Doing Authentic Work in PBL with iBooks

Much of the work that students do for school is just that – work only suited to school. A case in point is the traditional research paper. Where else in life will students have to follow a prescribed formula for presenting research that nobody besides a teacher or professor actually reads? Academic research papers aren’t bad, per se, they’re just rarely “authentic” for K-12 students.

[pullquote]A sure-fire way to create a meaningful project is to envision a product that meets a real need, or one that is for real people outside of school.[/pullquote]

Authentic work is work students do that is real to them. This is work that has personal meaning for the students, because it has relevance in their lives, or because it is for people outside of school. Sure, it can be argued that because school matters to students, any class work has some relevance, but my experience and a convincing body of research shows that truly authentic work produces remarkable learning outcomes. When students take on authentic tasks, they are more engaged, develop enduring understanding, and produce better work.

A sure-fire way to create a meaningful and effective project-based learning experience is to envision a product that meets a real need, or one that is used for or by real people outside of school. In my U.S. History class last spring, my students and I agreed that by researching and sharing stories about the era during which their parents and grandparents came of age, the students would do original historical work and create a niche for themselves in published Cold War histories. During the six-week project, students thought and acted like real historians, and created a two volume iBook set.

Cold War iBook Screenshot

View our Cold War Stories, Vol. 1 & 2 in iTunes:

In their reflections after the project, students expressed that they had never felt so engaged by a school project, and that they were able to understand twentieth-century American history in new, personally meaningful ways.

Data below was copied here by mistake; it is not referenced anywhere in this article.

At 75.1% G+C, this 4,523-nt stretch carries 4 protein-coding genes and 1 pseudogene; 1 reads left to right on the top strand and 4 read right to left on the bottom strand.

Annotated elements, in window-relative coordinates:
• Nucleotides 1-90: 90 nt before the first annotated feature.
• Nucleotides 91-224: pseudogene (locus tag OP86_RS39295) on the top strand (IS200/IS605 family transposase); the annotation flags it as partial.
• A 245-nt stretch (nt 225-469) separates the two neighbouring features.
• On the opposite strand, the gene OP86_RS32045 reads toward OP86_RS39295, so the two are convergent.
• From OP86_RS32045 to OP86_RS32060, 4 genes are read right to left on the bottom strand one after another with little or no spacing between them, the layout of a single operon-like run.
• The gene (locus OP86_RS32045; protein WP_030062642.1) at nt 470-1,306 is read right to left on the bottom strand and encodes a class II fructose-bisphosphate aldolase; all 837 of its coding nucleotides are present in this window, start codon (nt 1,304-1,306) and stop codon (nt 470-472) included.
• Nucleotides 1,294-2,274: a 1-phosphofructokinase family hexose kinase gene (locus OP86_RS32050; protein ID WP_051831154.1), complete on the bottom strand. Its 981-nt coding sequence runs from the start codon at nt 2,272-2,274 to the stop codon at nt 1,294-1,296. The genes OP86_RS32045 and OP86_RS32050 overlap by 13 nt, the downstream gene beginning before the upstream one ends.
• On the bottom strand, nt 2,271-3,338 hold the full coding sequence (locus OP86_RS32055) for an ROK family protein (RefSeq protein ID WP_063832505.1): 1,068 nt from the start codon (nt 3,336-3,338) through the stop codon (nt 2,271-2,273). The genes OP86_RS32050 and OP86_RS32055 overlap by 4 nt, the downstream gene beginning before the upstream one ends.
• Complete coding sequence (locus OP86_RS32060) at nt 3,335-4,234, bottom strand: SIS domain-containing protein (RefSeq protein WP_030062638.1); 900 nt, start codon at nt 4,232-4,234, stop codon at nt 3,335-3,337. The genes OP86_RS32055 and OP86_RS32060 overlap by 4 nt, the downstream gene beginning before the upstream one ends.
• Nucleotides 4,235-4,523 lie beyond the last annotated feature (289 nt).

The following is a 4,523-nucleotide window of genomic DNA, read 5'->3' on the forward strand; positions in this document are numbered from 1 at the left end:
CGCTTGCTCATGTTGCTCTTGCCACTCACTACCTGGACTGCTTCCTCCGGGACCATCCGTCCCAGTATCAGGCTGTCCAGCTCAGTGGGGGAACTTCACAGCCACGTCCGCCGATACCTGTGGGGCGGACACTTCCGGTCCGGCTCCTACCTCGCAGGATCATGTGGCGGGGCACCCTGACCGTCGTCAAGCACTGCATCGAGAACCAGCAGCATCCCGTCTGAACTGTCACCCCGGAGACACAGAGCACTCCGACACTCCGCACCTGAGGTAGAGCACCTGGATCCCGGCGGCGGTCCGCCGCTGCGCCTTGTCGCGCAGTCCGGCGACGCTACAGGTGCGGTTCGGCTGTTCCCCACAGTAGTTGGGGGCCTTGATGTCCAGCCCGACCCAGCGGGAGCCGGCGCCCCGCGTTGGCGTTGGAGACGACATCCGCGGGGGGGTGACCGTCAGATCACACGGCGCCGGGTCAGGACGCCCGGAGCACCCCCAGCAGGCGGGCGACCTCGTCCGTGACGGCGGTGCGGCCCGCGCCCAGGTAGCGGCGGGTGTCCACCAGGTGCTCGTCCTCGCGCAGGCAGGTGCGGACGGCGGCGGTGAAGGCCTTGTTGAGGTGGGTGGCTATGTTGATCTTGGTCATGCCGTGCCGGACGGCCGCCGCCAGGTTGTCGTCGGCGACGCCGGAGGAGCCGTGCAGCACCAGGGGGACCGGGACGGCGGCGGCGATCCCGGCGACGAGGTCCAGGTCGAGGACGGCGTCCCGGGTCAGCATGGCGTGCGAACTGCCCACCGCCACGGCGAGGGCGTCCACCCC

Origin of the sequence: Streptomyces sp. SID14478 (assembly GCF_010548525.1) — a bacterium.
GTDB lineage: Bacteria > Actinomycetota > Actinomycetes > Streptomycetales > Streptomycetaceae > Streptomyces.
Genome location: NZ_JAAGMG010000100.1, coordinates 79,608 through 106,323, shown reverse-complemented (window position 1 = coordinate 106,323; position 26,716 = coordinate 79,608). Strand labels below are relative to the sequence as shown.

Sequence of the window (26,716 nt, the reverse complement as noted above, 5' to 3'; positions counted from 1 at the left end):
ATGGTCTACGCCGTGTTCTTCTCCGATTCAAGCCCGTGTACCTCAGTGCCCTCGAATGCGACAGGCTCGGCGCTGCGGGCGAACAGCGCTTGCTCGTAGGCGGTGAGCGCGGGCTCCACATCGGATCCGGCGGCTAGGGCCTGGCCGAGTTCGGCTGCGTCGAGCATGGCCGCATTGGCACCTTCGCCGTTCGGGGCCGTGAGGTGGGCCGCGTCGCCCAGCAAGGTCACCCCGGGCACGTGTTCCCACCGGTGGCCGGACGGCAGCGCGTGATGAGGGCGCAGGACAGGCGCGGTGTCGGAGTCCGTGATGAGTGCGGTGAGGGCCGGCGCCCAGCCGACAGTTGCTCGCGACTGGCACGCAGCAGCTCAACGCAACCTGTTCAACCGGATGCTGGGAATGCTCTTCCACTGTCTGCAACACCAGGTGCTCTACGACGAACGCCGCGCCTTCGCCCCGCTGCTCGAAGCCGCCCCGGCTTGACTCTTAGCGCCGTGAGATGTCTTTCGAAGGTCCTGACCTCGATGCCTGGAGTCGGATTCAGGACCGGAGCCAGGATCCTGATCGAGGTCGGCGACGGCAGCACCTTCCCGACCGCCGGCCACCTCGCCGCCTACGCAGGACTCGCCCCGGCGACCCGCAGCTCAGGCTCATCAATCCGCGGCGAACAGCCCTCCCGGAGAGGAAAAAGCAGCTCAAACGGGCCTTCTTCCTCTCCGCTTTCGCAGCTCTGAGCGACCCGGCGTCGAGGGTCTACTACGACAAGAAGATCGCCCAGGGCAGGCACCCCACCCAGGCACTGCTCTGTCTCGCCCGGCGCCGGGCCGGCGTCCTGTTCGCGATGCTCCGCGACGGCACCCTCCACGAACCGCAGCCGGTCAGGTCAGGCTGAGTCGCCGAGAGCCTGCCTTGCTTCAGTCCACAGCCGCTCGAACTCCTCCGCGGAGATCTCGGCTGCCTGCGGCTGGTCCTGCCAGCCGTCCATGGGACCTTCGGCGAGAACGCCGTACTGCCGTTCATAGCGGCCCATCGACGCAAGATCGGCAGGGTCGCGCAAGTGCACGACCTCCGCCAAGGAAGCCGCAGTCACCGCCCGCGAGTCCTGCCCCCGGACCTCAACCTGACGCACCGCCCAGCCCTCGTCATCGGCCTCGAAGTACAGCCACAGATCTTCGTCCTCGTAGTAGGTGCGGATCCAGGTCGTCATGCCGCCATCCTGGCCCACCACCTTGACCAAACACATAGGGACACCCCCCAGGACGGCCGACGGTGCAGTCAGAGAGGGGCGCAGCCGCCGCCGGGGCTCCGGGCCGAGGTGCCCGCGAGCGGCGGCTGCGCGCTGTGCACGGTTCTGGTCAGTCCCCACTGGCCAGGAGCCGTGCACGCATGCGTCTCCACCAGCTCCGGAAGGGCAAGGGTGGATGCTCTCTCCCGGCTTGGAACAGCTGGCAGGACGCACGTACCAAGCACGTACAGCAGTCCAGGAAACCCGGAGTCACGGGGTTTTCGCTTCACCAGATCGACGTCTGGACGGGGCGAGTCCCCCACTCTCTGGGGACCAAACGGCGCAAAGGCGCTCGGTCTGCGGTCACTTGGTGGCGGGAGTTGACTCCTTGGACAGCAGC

In future posts, I will share more about how I structured this project, and about how we used iBooks Author to create digital books now available for sale on the iTunes iBook Store. In the meantime, you can learn more about creating iBooks and publishing on my colleague Peter Pappas’s blog Copy/Paste.

Thinking and Acting Like a Historian with PBL

Screen Shot 2014-12-29 at 2.01.22 PMThere are many good reasons to teach history to high school students, and not the least of those is to teach disciplinary thinking. Professor Jeffrey D. Nokes expressed the correct sentiment in 2012 in his article for Education Week:

“Like their peers who provide opportunities for students to mimic professionals, history teachers need to design instruction that immerses students in historian-like reading, thinking, and writing. Just as students in a shop class use the materials, tools, strategies, and vocabulary of real-life woodworkers, students in a history class need exposure to the materials, tools, strategies, and vocabulary of historians. Such exposure is especially needed at a time when the Internet makes available to all readers a wide range of sources of varying credibility. Students must be equipped to analyze and evaluate such information. After all, this is how historians spend their time.”

Once you’ve made the decision to set aside purely academic endeavors, like content coverage and timed exams, students begin to understand history and how to think and act like historians. And their engagement and creativity come through in their work.

Here’s one way that I have used Project-based Learning in my U.S. History class to help students understand the 20th century and how to think and act like a historian. I presented the students with a challenging “Driving Question”, that suggested to them that they would need to become published authors about the Cold War. Their work blew me away, and you can see it on the iTunes Store (link at the end of this post).

Link to the students’ iBooks: